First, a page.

Tuesday’s midterms saw more than 100 LGBTQ candidates elected.
Tuesday was a day of historic firsts for our country. The “rainbow wave” that so many had hoped for seems to be here, with more than 100 LGBTQ candidates winning their races at the midterm elections.
One of the biggest victories of the night was flipping the House blue. LGBTQ candidates took eight federal office seats, 86 state office seats, and 34 local office seats.
“This election is shaping up to be truly historic for LGBTQ candidates, and coupled with the change in leadership in the US House of Representatives, shows a rejection of the hate-fueled politics of the Trump Administration that have heartlessly targeted LGBTQ people, women, immigrants, Muslims, and all vulnerable populations,” said Sarah Kate Ellis, President and CEO of GLAAD.
“The new House of Representatives is a critical check against the Trump Administration’s continued abuse of power and a strong signal that acceptance and inclusion are core American values. We must continue to grow the energy and enthusiasm from diverse voters across the country as LGBTQ Americans and our allies continue to push forward for equal protections under the law and grow support for writing explicit anti-discrimination into the US Constitution.”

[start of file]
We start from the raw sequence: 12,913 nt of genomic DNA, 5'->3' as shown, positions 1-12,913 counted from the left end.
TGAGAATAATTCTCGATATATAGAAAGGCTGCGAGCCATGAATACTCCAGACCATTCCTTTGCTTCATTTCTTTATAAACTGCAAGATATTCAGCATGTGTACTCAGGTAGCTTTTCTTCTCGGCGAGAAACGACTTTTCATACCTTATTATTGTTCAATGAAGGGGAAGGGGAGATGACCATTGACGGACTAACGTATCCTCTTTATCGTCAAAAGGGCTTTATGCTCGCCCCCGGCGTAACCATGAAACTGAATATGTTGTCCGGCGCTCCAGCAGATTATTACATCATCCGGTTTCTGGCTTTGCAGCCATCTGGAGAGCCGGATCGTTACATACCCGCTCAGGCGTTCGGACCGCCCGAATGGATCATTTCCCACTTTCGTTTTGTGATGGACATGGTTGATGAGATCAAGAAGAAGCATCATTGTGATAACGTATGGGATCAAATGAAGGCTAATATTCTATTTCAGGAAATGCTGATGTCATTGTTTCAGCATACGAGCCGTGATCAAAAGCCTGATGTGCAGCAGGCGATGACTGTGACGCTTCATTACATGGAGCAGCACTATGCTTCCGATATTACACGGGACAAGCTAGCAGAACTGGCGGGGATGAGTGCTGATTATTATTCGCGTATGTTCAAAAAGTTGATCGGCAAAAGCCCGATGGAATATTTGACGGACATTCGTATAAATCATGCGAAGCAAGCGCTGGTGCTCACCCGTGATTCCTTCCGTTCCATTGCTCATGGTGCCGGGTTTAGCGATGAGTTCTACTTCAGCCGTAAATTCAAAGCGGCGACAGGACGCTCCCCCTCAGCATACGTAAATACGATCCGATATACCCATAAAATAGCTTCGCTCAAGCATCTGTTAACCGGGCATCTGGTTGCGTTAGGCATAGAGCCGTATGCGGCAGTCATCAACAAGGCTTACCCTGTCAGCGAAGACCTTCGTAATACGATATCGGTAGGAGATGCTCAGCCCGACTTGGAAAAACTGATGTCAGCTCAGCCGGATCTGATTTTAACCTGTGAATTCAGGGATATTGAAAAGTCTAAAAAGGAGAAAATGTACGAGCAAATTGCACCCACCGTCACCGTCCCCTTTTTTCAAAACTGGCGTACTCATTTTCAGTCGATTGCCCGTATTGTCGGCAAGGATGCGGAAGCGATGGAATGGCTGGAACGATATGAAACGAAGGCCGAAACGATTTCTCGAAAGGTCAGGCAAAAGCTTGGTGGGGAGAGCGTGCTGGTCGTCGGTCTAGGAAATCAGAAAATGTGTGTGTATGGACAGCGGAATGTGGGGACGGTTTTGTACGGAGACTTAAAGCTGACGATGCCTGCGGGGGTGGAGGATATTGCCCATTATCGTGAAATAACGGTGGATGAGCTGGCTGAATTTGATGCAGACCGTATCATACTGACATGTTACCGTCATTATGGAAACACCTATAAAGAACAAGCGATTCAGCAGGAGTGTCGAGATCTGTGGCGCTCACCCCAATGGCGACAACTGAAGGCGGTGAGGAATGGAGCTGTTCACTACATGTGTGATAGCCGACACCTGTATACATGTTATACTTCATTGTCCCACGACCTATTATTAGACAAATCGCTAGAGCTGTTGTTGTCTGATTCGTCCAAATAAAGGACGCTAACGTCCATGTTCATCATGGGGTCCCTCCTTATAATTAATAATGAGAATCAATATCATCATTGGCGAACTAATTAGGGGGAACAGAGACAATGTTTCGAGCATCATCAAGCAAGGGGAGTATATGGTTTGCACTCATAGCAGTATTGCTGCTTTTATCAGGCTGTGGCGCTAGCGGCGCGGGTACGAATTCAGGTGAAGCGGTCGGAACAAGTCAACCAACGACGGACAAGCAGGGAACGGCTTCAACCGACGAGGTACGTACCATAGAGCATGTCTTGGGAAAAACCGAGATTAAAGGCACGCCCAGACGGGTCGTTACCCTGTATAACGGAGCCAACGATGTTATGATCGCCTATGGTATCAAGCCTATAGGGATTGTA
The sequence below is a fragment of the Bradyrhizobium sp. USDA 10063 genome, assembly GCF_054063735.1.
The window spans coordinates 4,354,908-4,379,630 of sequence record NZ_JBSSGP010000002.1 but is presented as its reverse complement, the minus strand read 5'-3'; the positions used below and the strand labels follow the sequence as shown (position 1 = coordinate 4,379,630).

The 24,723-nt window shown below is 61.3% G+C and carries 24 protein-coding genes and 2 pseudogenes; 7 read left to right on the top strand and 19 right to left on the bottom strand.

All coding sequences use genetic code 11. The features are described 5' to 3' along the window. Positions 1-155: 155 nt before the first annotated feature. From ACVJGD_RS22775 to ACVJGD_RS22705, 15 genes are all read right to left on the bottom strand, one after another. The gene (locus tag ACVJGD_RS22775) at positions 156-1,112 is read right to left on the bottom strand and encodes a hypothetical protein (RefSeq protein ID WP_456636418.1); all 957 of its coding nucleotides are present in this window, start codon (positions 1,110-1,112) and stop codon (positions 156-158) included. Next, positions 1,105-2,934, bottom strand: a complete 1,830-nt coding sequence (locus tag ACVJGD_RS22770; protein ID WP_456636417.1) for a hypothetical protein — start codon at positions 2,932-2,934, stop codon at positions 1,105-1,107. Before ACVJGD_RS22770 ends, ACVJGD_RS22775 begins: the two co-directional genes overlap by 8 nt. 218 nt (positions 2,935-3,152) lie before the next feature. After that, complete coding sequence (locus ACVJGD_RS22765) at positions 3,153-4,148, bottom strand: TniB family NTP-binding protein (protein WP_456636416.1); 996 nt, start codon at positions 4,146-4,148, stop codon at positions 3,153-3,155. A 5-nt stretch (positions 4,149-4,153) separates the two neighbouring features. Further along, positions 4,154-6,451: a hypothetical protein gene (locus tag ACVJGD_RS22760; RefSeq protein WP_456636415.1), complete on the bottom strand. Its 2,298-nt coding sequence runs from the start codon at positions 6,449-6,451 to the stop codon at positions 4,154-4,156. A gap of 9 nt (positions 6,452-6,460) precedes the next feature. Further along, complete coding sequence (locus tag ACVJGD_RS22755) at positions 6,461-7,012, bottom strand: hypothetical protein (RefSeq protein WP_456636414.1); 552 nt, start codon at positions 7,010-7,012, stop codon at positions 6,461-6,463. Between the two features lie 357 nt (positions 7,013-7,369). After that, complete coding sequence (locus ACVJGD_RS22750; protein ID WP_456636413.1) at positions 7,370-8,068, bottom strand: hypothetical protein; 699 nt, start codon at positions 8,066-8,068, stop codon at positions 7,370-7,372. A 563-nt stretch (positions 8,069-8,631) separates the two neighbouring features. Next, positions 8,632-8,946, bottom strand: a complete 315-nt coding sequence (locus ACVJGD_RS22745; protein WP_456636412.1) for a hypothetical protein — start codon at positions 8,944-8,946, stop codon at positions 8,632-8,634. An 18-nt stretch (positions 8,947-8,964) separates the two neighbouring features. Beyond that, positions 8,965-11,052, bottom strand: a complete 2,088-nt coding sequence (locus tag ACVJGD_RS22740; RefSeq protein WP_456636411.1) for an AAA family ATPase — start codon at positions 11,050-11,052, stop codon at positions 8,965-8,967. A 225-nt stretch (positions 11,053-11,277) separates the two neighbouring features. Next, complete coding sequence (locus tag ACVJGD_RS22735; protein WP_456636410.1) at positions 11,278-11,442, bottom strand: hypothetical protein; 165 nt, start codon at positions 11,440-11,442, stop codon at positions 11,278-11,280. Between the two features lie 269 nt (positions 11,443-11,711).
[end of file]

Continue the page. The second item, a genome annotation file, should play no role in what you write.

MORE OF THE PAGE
Jared Polis made history as the first openly gay man elected to governor in the US. He won his gubernatorial race in Colorado, beating his Republican opponent by a strong margin. He led his campaign as a very vocal and visible member of the LGBTQ community.
In a race that was heavily watched by both sides, Senator Tammy Baldwin won her reelection in Wisconsin against an anti-LGBTQ opponent. Baldwin was the first openly LGBTQ person elected to US Senate back in 2012. Also in Wisconsin, openly gay Representative Mark Pocan won his reelection.
Governor Kate Brown of Oregon also won her reelection. Brown was the first openly LGBTQ governor in the US when she was elected in 2015.
Sharice Davids of Kansas became the first openly LGBTQ Native American woman elected to congress. Angie Craig of Minnesota and Chris Pappas of New Hampshire became their states’ first openly LGBTQ officials elected to Congress.
Massachusetts also made history with Yes on 3. The initiative upholds protections for transgender people. It was the first statewide popular vote in support of transgender rights.
For months, the left took on a passionate plea to get voters to the polls. It seems to have paid off as the “blue wave” and “rainbow wave” so heavily promised have found success. But with the Senate still red, our fight is now more crucial than ever.
Check out the original story here: Out Magazine.